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4PDT to SPDT trick

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Hi guys.

I have a circuit that uses a 4PDT switch to flick 4 seperate parts from one circuit to another (if that makes sense).

Is there a way to use a SPDT switch in conjuction with some electronic switches to do the same thing?

I thought I could use the MAX333CPP quad SPDT analogue switch, but have had no luck with it.

Any ideas.



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Sorry guys, okay here we go. This should make things clearer.


The "forward and reverse limit" connections go straight to the + input of a LM4558 dual op amp. The "limit in" connection will be around 0.1v and no more than 1mA.

The "forward and reverse value" connections should have no more than 1mA, and as you can see is +5v in.

The "forward and reverse signal" connections would have a max of +12v and 12mA. The PWM signal in again has a max of +12v.

What I find is that the switch does not seem to change the state of the SPDT sections. I have yet to exam is closely to figure out if they are staying in the correct state (in terms of "normally closed")

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Yes, it does work now (with the 10k resistor), with only one small problem.

The number 1 SPDT and the number 4 SPDT in the chip are connected to latching comparators that stay on once a mode is selected (by the switch), and indicate through an LED. To turn the comparator off when the mode is switched (and turn on the other one), they are grounded through the MAX333CPP. Problem is that (I assume due to the internal resistance of the chip) even when PIN 3 is connected to PIN 2 (ie grounding it), there is about 0.12v on PIN 3 which keeps the indicator LED on, regardless of the actual mode selected.

Is there anyway to overcome this so that when in the appropriate mode (via the switch) that PIN 3 and PIN 18 ground properly through their respective connection?

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Its a bit hard to describe, so heres the setup


As you can see, when the switch is open, and as long as there isnt to much voltage on the load signal feed, the forward comparator will latch on, turning on LED2.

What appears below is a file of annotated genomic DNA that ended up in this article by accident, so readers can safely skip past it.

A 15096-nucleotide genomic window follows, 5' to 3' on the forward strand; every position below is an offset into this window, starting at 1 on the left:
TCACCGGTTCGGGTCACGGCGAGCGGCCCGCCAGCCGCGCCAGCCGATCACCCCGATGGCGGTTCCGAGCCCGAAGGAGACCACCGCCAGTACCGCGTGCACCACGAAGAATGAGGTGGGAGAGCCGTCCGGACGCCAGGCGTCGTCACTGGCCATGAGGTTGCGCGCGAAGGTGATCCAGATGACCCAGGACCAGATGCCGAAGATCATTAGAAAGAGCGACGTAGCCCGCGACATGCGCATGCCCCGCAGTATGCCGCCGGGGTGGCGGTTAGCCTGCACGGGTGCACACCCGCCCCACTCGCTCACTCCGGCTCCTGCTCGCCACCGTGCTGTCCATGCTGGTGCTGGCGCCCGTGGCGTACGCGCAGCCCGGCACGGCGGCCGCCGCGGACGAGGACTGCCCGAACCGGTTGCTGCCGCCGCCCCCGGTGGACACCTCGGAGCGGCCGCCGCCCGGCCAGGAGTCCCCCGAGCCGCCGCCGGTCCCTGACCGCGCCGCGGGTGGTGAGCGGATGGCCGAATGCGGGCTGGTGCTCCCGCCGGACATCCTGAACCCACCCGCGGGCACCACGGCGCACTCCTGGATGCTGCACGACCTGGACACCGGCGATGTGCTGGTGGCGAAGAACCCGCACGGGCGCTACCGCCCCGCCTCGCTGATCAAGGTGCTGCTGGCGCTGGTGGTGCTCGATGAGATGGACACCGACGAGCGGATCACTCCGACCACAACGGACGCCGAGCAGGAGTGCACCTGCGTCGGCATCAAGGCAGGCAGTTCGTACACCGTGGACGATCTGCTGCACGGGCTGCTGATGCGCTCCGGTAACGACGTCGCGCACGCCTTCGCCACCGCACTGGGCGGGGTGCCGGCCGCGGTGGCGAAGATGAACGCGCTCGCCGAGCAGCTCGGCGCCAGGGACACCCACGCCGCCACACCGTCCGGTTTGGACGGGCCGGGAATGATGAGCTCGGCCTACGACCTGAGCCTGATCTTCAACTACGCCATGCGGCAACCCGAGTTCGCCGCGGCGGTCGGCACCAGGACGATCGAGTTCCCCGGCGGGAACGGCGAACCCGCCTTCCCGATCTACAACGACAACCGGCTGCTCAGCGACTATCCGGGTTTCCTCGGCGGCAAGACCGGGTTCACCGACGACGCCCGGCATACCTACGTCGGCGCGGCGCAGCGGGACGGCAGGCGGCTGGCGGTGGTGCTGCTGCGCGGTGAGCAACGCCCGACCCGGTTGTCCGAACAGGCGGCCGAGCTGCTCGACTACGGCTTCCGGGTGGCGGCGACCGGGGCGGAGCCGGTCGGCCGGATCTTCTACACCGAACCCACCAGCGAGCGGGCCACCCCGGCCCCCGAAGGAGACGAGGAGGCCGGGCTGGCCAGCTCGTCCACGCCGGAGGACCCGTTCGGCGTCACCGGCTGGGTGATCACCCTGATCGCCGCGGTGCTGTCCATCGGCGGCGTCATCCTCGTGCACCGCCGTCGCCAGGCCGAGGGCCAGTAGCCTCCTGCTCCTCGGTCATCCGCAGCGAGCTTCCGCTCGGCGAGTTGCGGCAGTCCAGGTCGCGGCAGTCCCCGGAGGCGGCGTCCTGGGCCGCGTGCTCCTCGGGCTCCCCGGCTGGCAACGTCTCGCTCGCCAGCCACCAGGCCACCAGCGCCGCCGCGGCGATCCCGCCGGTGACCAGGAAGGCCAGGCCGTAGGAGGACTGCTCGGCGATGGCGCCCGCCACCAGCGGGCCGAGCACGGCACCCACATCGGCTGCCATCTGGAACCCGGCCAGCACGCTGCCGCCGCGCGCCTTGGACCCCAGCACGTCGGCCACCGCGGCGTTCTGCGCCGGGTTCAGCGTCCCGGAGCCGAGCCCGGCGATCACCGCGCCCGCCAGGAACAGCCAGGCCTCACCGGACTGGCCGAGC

When the switch is closed, it SHOULD ground the forward comparator (thus turning it off) and turn on the reverse comparator (assuming that again, there is not too much load signal) and latch on, thus turning on LED1 (and turning off LED2).

However, the MAX333CPP doesnt seem to ground PIN 3 or 18 very well, and the comparators do not turn off, and so the LED's stay on.

Is there some way to get a good grounding through the chip for those forward and reverse limit feeds to the comparators?

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Hi again

Maybee there is an another solution after all, i didn't thought of it at first!
The smitt-trigger- action resistors, do they need to be that big? Is it possible
to rise them to, lets say, 100K or so? Than the current throu the switches are
reduced, and also the voltage. Also an another possibillity come to my mind,
that we take later.


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I'll keep it in mind  :)

But I had another idea.

I changed PIN's 2 and 17 to connect to -5v, rather than ground. That way I figured it would drag the comparators + inputs to a negative voltage (and turn them off).

However, it didnt seem to work. When I changed the switch, the LED's would flick off, then come straight back on. On checking the outputs of the comparators, I found that when the switch was changed, they would drop voltage for a moment, then go back up again, in effect turning off for a split second, then back on again.

Why would this be happening if there was a negative voltage on the + input to a comparator and 0v or very slightly positive on the - input?

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I have hooked the negative 9 volt rail to the MAX333CPP.

The voltage on PIN 3 when it is supposidly grounding is now 0.08v. Lower, but not low enough to turn off the comparator.

What is this other solution of yours?

Try putting a voltage divider with a pot on the other input to the comparator. Adjust the pot to cancel the small voltage you are seeing on the other input. You could even go a little further so you need a high voltage to switch the comparator.
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Got it sorted now. I had changed the comparator to the -5v rail, and I figure that the -5v through the max333cpp was too close to V-.

I changed it back to -9v for the comparator and it works fine. I also put in the reverse diodes to protect the transistors bases.

Staigen - the -5v comes from a regulator elsewhere in the circuit (part that wasnt important to the original question, so I didnt bother showing the whole thing).

Works a treat now - thanks guys.

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